The pay gap. Unfair bonus structures. Sexism’s impact on career progression. The media is talking about lots of different issues surrounding women in the workplace. So, is there anything you should be doing differently when interviewing women and men?
In some countries it’s normal for companies to specify whether they’re looking for both male and female candidates, but in the UK it’s a given. So, once your doors are open to potential candidates, the short answer is ‘no’ – you shouldn’t do anything differently whether it’s a man or a woman you’re meeting with. Gender should not influence your line of questioning, however there are ways that you can turn the tables on – and help quash- certain workplace stereotypes.
Do encourage them to be themselves
Women who are aware of gender differences within the workplace may be apprehensive to let their true personality show through, as a safeguard against perpetuating stereotypes of emotionality or talkativeness. Encourage a free speaking environment – put candidates at ease and give them the space to respond to questions naturally, and with passion.
Do let them brag
“Women have the tendency to wait to be discovered,” Gail Blanke of Lifedesigns career coaching stated in a 2008 Forbes article. By this, she was commenting on women’s tendency towards modesty. In comparison, men are more likely to steam ahead and list their achievements. Encourage your female candidates to do the same by asking questions such as, “what have been your biggest career achievements to date?”
Don’t ask about family
Asking directly about children, pregnancy or plans to take time off for childcare is a big no no in terms of political correctness and politeness. Whilst you may be looking to find out whether your potential hire is likely to be asking for time off in the near future, you should steer away from asking directly about these issues. At the end of the day, women are forced to either choose between, or juggle, procreation and a career. That’s one less struggle than men usually have to contend with, so you shouldn’t be adding to the burden by bringing the issue up in interview. Assess a woman for her suitability, not how likely she is to want children within the next three years. If you’re looking to find out whether any candidate has childcare to take into account, ask questions such as , “is there anything which may impact your ability to commit a full working day?”. After all, your candidate’s ability to do the job in question is all you should really be worried about at this stage.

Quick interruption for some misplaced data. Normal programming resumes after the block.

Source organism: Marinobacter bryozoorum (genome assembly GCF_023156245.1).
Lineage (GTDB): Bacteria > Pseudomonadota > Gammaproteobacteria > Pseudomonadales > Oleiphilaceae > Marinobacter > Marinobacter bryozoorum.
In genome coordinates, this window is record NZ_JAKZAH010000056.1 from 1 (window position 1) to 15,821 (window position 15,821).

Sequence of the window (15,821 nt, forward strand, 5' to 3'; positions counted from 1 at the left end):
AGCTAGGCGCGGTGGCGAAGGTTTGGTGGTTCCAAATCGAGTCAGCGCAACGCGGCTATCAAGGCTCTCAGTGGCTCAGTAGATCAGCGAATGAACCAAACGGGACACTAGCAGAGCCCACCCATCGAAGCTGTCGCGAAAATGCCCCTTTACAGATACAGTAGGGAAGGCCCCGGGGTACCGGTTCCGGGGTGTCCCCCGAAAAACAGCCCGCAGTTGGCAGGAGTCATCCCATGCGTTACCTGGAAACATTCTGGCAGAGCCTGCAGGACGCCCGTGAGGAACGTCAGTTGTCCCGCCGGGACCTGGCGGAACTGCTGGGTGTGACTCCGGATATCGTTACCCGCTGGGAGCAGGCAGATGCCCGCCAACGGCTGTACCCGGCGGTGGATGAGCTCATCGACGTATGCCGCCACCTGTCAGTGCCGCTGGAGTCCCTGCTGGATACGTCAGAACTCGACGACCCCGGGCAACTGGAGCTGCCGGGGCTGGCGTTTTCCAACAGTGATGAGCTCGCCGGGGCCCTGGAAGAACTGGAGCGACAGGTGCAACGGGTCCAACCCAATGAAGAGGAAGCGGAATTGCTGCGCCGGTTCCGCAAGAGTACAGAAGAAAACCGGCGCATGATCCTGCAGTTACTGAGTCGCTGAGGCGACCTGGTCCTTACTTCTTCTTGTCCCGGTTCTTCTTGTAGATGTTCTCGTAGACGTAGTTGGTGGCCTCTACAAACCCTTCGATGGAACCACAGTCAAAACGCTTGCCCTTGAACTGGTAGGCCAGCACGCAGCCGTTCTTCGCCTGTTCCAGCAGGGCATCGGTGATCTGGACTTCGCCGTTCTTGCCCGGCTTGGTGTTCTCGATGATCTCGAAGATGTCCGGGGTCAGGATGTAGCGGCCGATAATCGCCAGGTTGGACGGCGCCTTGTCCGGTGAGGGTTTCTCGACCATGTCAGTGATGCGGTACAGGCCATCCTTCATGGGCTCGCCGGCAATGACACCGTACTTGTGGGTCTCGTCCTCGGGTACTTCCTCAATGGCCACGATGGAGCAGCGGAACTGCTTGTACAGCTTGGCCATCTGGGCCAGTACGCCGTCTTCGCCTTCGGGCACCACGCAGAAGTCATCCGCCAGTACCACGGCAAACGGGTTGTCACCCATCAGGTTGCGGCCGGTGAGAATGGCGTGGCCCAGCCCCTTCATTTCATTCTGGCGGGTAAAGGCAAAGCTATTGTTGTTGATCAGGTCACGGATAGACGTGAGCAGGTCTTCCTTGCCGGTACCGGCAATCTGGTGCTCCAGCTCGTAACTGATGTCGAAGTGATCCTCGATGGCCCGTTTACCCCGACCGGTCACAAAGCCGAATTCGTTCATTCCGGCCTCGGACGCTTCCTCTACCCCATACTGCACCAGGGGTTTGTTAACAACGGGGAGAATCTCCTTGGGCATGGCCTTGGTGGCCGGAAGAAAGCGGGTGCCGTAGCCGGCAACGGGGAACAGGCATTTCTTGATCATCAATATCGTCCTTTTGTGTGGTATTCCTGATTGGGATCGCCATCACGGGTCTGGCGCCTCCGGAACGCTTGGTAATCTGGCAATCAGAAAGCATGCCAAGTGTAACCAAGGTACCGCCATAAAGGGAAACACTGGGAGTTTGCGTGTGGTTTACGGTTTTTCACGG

Do ask about career aspirations
With any candidate, you should aim to assess how motivated an individual is to succeed within their immediate role, and later on in their career. Women and men are equally motivated to do well, but reports have shown that in some organisations there can be less opportunities for women to move up the ranks. Find out what makes your candidate tick, and hash out with them whether their career plans are aligned with what your company has to offer. Once on board, ensure that you’re promoting opportunities for growth and training in both your male and female work force.
Don’t judge a book by its cover
Women have so many more choices than men when it comes to their wardrobe, and either they care about the latest fashions or they don’t. Quite frankly, the world of fashion is perceived to be full of pitfalls, and both women and men are quick to make assumptions based on outfit choices. Never discriminate against a woman for looking – or not looking – a certain way. As long as they show up to the interview smart and clean you should suspend judgement until you have fully discussed their relevance for the job. The same goes for men.
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